Some of the articles written in the newsletters take a more comic and light-hearted approach although they are still discussing serious issues. There is an article in the Jan/Feb 1978 issue written by Sue Pethen who discusses her experience of pregnancy.  Whilst reading her article I had to constantly remind myself that it was written in the late 1970s and not much earlier in the century.  She discusses the booklet produced by the British Medical Association that she received at her first antenatal visit to the hospital.  It emphasised the need for sleep: ‘if you are working, when you get home, before starting any of the household work, put your feet up for an hour, and try to doze off’.  Of course the housework was a must and pregnancy did not exempt women from this task. The booklet tentatively suggested that the husband might help out with cleaning the bath as this was seen as a danger, however all other housework was perfectly acceptable for a pregnant woman to do. The booklet gave suggestions as to how to cope with backache.  Women were advised to ‘carry two shopping bags, one in each hand, rather than only one heavy one; do tasks like ironing, washing up, peeling vegetables sitting down’.  The illustration that accompanies this article comically depicts a heavily pregnant woman sat down with an ironing board over her knee looking tired and angry whilst her husband stands in front of her smiling handing her flowers.  The illustration captures the essence of the article perfectly and I suspect that male input into the newsletter would have altered its look and tone significantly.  It made me realise the importance of the fact that these women produced these newsletters by themselves as it enabled them to completely critique and expose the reality of their situation without censorship.

Finally, the contributions to these newsletters that have struck me the most are the poems. They are few and far between but they give an insight into the true inner emotions of a woman living through a time of fighting for equality.  In the Feb/March 1979 issue of the newsletter there is a poem by Judy Tyrrell about her not feeling at home in her own home.  She feels suffocated and trapped at home: ‘Like feeding with a jumper/ Pulled over your head.’  She compares her home to her experience of being in the Women’s Movement.  As part of the Women’s Movement she writes ‘My own eyes have seen/My lips shared thoughts/Closeness and warmth’.  In the movement she has the freedom to speak and she feels part of a community, ‘But they find no room’ in her home with her husband.  She writes ‘I carry my space inside me’.  She cannot share her feeling of freedom with her husband; she has to keep it private. The poem also describes the patriarchal home she lives in; ‘I am neatly hemmed in/With unspoken expectations/ All framework and fodder’.  At home she is trapped by the masculine ideal of women, an ideal that does not have to be spoken but is simply known.  She writes that in the Women’s Movement ‘We choose to live differently’, whereas her compliant behaviour at home is ‘an empty gesture –/ A failure to say no.’ This poem gives a moving insight into the double lives some of the women in the movement were living.  They were fighting for equal rights but these had not yet been granted and so they were also still living in the world of gender inequality.  Many women will have been both a woman of the movement and a wife.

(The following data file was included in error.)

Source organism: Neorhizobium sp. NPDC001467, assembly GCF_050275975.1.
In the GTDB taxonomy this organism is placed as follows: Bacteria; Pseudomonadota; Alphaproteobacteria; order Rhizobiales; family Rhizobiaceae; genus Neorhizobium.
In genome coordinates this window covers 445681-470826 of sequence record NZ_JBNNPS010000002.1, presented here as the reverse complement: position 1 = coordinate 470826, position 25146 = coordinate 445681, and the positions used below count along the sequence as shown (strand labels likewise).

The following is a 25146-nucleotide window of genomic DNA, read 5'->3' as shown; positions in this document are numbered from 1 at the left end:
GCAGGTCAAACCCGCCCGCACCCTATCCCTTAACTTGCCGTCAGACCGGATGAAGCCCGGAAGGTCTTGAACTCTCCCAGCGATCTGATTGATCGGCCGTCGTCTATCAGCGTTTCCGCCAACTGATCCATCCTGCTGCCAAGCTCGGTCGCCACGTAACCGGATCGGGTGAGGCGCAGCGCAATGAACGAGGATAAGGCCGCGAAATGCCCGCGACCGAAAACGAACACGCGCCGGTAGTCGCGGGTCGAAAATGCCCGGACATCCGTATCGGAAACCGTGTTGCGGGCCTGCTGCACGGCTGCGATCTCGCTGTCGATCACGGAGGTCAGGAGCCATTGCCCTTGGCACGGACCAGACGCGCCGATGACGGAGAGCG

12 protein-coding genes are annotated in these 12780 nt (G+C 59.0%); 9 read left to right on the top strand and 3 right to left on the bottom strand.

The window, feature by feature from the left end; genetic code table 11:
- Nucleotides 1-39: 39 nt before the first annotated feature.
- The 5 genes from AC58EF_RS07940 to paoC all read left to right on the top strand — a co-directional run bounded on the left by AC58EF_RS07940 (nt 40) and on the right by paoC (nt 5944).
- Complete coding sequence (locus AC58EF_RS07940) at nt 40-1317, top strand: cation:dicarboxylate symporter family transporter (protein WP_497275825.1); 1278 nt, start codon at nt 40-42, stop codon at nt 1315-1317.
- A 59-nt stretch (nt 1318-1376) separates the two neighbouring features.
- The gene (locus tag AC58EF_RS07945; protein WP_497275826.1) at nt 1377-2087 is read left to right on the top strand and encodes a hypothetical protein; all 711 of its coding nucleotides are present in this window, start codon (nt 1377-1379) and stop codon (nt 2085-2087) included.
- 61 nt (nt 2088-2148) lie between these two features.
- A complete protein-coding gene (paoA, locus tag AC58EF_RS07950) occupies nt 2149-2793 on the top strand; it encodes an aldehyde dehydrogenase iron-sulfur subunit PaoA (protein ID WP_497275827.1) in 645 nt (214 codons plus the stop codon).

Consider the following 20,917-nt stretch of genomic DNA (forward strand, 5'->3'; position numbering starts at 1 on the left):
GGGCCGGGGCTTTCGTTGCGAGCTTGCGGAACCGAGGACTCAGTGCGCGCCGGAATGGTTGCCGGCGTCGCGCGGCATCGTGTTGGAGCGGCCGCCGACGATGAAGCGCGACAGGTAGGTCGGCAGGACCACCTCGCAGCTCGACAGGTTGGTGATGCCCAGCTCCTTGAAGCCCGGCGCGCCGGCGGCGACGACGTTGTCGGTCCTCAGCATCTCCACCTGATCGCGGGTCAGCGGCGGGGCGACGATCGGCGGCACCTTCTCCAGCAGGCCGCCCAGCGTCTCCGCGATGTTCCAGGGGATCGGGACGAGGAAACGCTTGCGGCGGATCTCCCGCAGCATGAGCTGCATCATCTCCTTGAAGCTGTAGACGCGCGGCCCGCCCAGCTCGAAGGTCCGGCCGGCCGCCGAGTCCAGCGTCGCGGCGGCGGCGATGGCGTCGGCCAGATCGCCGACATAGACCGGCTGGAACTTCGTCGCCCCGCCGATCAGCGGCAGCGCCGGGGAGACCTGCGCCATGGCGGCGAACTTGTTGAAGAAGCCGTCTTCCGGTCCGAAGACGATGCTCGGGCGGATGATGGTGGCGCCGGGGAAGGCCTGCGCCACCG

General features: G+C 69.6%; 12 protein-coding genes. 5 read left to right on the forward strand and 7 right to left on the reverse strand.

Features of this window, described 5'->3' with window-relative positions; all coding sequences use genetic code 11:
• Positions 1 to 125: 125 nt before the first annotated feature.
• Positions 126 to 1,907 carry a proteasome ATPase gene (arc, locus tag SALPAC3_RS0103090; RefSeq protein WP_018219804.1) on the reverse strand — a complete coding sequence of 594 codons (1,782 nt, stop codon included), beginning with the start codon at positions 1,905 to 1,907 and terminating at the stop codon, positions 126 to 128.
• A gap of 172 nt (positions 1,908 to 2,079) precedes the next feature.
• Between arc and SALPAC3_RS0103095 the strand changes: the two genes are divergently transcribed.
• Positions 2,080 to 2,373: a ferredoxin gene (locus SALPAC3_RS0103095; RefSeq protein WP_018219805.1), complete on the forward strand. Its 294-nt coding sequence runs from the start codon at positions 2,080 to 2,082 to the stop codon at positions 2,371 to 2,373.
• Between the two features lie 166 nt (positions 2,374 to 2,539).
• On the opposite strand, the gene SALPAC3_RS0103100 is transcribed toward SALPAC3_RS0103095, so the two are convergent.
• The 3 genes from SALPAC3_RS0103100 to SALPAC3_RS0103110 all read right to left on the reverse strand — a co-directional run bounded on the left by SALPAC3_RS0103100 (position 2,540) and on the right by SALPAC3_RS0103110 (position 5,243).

Mollie Littlewood, School of English, University of Sheffield
Records relating to the Sheffield Women’s Liberation Movement, c.1971 - 1980 (Sheffield City Archives MD7966; X695); Images © Sheffield Women's Newsletter.

International Women's Day is on Wednesday 8 March 2017 - a global celebration of the economic, political and social achievements of the past, present and future. Rooted in the struggle for women's suffrage and equal rights, it has been celebrated worldwide since 1911.  #BeBoldForChange
 
 
 



Tuesday, February 28, 2017

Review: The Guernsey Literary and Potato Peel Pie Society by Mary Ann Shaffer and Annie Barrows

I swept through this book with indecent haste. Juliet, a writer living in London in 1946, receives an unexpected letter from a Guernsey man named Dawsey who has found her name in a book by Charles Lamb. They start up a correspondence, and she learns about the society of the title, the people who founded it, and why. 

The novel unfolds through letters as Juliet corresponds with various islanders about their experiences. What starts out as research turns into a passion, and she decides to visit Guernsey and meet the people to hear their stories of the war first-hand.

I really felt for the characters and was drawn into their lives along with Juliet, and the letter format is particularly effective in bringing out the various nuances of life on Guernsey during that time. I enjoyed this book very much.


If you like the sound of this, you might also like:

Review written by Ann Brook (Library and Information Assistant)